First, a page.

ADHOCISM: THE CASE FOR IMPROVISATION, by Charles Jencks & Nathan Silver - 1972 [1st Ed]
Adhocism: The Case for Improvisation
by Charles Jencks & Nathan Silver
Scarce in DJ. First Edition. Garden City, NY: Doubleday & Company, Inc., 1972.
Hardback is overall in VERY GOOD+ condition, with a VERY GOOD- DJ.
- ISBN: 0385016174
- Illustrated cover features a photograph of a four wheeled sculpture.
- Gray linen-wrapped boards have faint marginal toning and light edgewear
- Corners are sharp.
- Spine has red and black text against a grey background, is lightly sunned and has gently bumped ends.
- Binding is strong and secure.
- B&W illustrations scattered throughout are clear.
- Interior is gently age-toned.
- Inside pages are free of writing and intentional marks.
- Text block edges show light foxing and dust. (See Photos).
- Dust Jacket looks nice behind Mylar and is backed with archival paper.
- Illustrated DJ is a bit rough around the edges, with chipped corners and spine ends, moreso to back head edge. (See Photos)
- DJ is toned with some smudges and scuffing, with minimal effect to illustrations and text.
- Book may exhibit additional minor signs of age or wear.
216 pages. 7.5 x 10.5 inches.
This cult classic was initially published as a counterculture design manifesto, suggesting the idea to freely mix whatever materials and ideas were on hand to design and solve problems. At the time, it was received as a subversive and neopragmatic challenge to architects, designers, urban planners and their compatriots.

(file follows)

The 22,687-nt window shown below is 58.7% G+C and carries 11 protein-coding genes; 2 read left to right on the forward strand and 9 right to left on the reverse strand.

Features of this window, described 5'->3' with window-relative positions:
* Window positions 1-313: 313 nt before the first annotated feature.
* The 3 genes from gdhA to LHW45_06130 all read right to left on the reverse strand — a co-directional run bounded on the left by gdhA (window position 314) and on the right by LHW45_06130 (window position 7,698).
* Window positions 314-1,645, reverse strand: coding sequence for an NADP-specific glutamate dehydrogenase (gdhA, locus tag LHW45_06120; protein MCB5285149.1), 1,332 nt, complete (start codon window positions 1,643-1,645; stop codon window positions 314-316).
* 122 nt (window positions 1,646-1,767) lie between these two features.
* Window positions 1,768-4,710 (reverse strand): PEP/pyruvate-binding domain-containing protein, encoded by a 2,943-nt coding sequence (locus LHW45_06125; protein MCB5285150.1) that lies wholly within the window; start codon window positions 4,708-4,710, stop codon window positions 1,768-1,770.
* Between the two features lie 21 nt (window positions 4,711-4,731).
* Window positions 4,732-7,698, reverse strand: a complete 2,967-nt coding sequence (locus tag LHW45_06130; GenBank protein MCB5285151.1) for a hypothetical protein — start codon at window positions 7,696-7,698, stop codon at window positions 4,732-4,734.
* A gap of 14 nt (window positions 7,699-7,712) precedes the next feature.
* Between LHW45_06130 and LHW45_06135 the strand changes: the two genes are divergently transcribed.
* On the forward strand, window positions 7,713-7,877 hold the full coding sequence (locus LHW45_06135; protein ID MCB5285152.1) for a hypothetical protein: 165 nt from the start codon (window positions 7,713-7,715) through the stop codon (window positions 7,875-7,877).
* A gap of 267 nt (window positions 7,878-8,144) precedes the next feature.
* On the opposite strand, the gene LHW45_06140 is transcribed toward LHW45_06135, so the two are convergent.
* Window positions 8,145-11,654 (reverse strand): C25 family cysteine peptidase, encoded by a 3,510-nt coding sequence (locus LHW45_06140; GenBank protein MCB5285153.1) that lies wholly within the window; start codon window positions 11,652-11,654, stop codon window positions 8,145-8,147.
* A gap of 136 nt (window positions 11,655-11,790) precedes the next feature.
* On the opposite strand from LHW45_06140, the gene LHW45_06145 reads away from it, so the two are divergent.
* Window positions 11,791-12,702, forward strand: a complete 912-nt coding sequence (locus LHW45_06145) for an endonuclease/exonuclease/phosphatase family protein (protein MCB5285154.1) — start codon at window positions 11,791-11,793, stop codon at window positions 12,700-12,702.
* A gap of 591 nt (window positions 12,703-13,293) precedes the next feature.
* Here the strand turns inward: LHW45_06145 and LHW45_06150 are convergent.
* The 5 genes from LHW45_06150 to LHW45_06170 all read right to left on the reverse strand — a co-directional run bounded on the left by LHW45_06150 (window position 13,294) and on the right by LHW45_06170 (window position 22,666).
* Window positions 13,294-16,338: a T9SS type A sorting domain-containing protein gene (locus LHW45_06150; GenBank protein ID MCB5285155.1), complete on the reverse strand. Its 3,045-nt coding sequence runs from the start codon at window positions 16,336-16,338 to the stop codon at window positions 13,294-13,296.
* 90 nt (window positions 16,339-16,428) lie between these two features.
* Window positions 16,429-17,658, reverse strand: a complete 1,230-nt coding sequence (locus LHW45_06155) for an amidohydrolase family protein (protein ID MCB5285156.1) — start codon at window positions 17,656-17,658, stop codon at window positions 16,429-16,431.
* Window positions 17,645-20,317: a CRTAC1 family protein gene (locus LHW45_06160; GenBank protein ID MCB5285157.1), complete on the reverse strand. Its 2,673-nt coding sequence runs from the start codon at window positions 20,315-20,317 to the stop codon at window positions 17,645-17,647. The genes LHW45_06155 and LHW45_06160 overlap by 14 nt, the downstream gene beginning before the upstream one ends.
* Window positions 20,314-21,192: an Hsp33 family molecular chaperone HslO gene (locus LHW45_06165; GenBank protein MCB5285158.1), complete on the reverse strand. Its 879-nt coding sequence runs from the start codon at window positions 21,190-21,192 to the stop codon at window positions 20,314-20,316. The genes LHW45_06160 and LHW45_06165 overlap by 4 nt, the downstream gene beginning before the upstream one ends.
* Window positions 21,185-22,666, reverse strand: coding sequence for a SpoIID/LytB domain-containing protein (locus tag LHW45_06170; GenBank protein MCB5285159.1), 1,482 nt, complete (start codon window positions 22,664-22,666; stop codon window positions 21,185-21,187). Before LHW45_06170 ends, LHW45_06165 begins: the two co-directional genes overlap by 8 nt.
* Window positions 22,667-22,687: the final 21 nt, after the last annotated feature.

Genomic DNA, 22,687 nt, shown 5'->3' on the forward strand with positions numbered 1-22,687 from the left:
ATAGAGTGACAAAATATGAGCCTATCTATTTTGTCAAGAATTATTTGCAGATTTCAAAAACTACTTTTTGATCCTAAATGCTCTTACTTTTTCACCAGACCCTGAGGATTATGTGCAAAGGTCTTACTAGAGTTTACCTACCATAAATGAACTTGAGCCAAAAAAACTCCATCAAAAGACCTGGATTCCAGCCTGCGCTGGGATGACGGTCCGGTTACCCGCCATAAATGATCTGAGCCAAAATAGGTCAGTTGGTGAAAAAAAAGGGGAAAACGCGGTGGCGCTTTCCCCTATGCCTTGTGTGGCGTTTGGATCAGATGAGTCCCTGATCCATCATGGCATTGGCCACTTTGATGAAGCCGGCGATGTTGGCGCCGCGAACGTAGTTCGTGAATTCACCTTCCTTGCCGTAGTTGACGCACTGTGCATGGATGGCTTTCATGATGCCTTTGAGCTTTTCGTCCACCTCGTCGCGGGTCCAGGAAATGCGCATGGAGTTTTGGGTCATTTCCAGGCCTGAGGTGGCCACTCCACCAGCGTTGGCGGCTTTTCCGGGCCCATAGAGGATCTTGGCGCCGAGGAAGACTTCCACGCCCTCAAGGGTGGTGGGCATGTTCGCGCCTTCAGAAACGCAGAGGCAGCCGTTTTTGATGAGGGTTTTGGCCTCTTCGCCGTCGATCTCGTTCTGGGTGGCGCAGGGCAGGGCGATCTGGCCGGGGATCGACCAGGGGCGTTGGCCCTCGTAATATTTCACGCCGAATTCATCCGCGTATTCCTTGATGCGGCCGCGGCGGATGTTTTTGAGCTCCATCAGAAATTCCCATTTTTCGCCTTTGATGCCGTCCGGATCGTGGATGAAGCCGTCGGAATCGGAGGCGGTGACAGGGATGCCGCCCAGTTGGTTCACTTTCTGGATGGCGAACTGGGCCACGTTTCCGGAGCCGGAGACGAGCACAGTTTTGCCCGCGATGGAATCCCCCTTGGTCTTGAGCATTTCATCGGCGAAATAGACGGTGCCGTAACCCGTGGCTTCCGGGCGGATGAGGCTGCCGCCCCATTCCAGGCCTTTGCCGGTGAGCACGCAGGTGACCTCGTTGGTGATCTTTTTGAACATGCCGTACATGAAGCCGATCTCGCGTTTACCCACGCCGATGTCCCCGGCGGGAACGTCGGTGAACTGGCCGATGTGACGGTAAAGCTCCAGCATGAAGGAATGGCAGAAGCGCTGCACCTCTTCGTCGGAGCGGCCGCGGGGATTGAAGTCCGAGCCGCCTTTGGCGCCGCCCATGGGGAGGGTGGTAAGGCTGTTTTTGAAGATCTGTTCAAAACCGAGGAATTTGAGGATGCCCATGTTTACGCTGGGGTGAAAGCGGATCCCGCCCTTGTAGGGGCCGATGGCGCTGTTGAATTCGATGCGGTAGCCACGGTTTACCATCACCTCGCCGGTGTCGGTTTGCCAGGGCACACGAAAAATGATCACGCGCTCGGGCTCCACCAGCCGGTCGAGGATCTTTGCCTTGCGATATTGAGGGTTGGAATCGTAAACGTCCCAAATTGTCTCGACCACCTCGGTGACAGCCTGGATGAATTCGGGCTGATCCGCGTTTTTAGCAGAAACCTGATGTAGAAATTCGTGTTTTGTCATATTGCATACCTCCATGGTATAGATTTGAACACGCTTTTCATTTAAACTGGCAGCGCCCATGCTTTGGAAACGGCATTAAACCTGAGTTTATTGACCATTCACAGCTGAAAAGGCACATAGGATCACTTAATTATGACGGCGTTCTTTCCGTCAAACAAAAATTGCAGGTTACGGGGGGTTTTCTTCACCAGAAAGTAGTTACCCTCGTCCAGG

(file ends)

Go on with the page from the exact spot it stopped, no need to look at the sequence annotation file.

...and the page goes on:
This was the first call to create layered and varied visual textures, by blending unusual materials, disparate design elements, found objects, multiple construction methods, and diverse theoretical approaches. Since then other terms have been used--such as postmodernism, metadesign, repurposing, hodgepodge, and sampling--for this approach to creating a physical environment with a greater "density of meanings" than more traditional approaches. [Common Knowledge] One might even say it urges readers to put down the rule book and pay attention to how we actually do things.
Charles Alexander Jencks (1939-2019) was a significant contributor to Postmodernism theory. He published over thirty books as an American cultural theorist, landscape designer, architectural historian and more. He made numerous contributions to architecture, design, and culture.
Nathan Silver is an architect, writer, and former architecture school head living in London.
EDITION POINTS: First edition, scarce in dust jacket.
AS IS! Please see photos. More photos available upon request.
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